According to the monitoring team from the Organization for Security and Cooperation in Europe (OSCE), the elections were characterized by “the lack of a level playing field.”[10] Major shortcomings were noted in the abuse of administrative resources and a lack of transparency on campaign and party financing. With the exceptions of Tymoshenko and Lutsenko, the candidate registration process was deemed inclusive, resulting in a diverse field of candidates with a wide variety of political views. However, problems appeared with regard to the nomination of electoral commissions. Most positions in District Election Commissions (DECs) and Precinct Election Commissions (PECs) were filled by lottery, meaning some minor parties with little infrastructure or public support obtained representation in all DECs, while other parties with candidates across the country were not represented in DECs at all. Almost half of PEC and 60 percent of DEC members were subsequently replaced. There were claims, some of which were verified by the OSCE monitors, that election commissioners nominated by minor parties were in fact affiliated with other parties, especially the Party of Regions.[11]

Campaigning prior to election day was visible and active overall, especially in urban areas, with numerous party workers engaged and extensive funds dedicated to events and advertising. Races were competitive in most of the country. However, the ability of candidates to get their messages to voters and compete under equal conditions was hampered in a significant number of districts due to harassment, intimidation, and misuse of administrative resources that blurred the line between the state and the ruling party.

On election day the overall process was conducted without massive irregularities, though monitors indicated some concerns. The civil network OPORA’s observers cited numerous ballot secrecy violations, illegal provision of ballots to voters, and cases of centralized transportation of voters to polling stations, which were combined with bribery.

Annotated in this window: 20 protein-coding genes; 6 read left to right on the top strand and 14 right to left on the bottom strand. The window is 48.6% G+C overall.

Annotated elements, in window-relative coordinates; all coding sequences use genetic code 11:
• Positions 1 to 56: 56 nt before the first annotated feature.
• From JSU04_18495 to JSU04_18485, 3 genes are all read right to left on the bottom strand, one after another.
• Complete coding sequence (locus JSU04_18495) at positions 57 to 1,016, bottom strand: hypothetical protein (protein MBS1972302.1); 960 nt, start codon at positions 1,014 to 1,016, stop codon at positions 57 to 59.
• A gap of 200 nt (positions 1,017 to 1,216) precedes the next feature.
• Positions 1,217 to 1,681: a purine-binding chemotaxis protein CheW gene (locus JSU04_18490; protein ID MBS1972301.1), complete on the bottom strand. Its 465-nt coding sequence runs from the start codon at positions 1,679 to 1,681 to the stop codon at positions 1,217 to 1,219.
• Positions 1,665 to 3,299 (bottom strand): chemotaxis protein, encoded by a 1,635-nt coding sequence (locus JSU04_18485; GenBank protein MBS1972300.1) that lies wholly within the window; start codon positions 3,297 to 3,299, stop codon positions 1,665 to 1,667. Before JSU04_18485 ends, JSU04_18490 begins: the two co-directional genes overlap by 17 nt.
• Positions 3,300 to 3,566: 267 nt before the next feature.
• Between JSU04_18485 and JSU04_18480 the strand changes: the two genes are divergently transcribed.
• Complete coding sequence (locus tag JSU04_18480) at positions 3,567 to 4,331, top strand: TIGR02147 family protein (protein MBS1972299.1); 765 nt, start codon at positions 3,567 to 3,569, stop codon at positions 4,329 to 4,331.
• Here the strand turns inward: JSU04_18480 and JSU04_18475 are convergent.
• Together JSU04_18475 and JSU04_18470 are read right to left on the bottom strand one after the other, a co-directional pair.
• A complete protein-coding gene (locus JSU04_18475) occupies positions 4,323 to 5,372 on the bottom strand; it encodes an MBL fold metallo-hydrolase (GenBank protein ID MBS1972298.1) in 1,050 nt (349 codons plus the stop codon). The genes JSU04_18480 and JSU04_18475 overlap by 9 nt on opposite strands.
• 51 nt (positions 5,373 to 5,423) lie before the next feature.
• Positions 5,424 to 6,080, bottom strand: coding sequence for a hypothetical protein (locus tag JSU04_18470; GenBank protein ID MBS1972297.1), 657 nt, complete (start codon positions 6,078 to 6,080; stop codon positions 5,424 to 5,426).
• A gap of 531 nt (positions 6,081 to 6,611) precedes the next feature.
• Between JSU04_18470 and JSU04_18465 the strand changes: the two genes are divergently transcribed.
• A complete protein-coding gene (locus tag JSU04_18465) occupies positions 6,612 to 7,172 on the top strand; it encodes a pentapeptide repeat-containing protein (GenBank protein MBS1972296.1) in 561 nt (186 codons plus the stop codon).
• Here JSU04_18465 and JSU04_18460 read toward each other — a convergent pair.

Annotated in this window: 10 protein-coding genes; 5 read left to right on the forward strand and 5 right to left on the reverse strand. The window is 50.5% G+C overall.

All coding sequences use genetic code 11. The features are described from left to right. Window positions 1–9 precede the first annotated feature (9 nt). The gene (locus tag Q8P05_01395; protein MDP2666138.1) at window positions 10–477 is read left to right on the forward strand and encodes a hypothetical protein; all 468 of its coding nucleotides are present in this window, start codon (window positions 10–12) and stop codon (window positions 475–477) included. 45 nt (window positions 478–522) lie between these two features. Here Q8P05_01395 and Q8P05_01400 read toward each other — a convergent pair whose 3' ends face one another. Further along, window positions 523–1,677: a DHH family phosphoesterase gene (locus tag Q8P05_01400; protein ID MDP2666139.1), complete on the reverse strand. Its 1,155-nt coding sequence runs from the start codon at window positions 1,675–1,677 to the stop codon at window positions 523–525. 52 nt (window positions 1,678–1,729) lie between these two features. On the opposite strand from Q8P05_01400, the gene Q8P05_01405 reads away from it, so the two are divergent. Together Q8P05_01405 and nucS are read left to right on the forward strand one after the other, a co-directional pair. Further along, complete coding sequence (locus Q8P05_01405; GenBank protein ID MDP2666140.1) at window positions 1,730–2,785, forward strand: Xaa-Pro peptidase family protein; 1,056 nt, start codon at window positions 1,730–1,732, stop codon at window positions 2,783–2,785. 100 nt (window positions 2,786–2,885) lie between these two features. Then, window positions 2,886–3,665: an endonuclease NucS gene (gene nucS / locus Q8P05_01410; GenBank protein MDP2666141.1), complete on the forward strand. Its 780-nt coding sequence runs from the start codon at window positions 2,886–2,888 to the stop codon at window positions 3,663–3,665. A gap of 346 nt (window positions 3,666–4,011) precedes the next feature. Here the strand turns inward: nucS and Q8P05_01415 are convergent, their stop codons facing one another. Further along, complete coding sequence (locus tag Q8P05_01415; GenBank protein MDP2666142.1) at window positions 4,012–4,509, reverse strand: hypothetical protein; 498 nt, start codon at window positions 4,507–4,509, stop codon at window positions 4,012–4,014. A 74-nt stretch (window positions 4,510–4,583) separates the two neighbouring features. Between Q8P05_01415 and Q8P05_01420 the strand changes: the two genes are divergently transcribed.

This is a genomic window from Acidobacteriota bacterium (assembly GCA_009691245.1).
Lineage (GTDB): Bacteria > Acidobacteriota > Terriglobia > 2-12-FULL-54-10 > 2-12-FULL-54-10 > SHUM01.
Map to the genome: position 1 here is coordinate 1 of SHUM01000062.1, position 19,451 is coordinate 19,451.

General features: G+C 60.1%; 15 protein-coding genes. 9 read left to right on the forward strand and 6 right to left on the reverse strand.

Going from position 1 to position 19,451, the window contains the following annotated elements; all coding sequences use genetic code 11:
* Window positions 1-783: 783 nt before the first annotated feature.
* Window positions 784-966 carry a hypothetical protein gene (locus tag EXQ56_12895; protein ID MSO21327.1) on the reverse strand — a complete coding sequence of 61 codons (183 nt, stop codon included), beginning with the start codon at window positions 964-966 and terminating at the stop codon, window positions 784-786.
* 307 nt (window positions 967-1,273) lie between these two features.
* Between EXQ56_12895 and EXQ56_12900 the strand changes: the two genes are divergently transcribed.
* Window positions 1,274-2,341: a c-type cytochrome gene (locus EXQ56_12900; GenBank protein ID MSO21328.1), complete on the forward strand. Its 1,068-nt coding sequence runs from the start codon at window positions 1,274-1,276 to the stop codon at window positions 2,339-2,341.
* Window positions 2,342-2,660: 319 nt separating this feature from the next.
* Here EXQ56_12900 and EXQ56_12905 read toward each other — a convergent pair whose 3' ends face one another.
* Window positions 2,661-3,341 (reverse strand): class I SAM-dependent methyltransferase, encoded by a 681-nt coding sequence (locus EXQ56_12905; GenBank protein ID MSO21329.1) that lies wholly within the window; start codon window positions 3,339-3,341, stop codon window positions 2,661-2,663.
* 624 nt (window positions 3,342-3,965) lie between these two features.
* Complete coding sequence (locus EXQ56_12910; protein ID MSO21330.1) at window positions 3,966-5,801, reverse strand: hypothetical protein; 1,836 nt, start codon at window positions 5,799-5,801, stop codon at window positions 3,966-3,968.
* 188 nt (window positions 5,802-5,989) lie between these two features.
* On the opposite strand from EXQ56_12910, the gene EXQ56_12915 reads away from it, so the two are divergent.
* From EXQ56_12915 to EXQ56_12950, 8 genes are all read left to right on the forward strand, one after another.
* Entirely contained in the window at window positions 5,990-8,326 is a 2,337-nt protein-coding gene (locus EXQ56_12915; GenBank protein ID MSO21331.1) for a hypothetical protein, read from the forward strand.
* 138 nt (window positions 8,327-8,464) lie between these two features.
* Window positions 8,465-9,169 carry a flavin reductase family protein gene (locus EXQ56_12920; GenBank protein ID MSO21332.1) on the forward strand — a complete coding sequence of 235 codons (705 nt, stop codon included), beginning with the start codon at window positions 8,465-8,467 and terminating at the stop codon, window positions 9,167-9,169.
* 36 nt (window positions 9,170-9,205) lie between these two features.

Most observers referred to the tabulation process as the most negatively assessed component of the elections. The work of the election commissions was opaque and included artificial delays in the counting, damaging public confidence in the elections as a whole.[12] Problems were identified in one-third of the DECs observed. In some constituencies there were differences between the original PEC protocols and the final DEC protocols. Attempts at fraud in the production of results, sometimes with police interference, were detected.

Voter turnout was 58 percent, close to the figure from the 2007 parliamentary elections. The Party of Regions won 72 seats through its 30 percent share of the proportional vote and 113 in individual constituencies, for a total of 185 seats in the 450-seat parliament, the Verkhovna Rada (Supreme Council). Batkivshchyna obtained 62 proportional seats, with 25.5 percent of the vote, and 40 individual mandates. The UDAR placed third with 34 proportional seats (14 percent) and 6 individual mandates, followed by the progovernment Communist Party with 32 seats, all proportional (13 percent), and Svoboda with 25 proportional seats (10.4 percent) and 12 from constituency races. Small parties and independents won all but five of the remaining individual seats, which were left temporarily vacant due to evident irregularities during tabulation.

The CEC adopted a resolution on 5 November recognizing the impossibility of announcing election results in these five constituencies and asking the parliament to make a decision on holding new elections for the seats in question. On 6 November the Rada accepted the commission’s conclusion, but failed to make legal changes necessary for the repeat elections. On 8 November the CEC stated that the parliament should duly amend the election law and the cabinet of ministers should determine the funding for the new polls. Neither had been done at year’s end.

Meanwhile, the new Rada convened on 12 December. Despite bouts of physical brawling that have become common occurrences in the chamber in recent years, a majority composed of the Party of Regions, the Communists, and allied independents on 13 December elected Volodymyr Rybak as speaker and confirmed Prime Minister Mykola Azarov for another term.

Civil Society: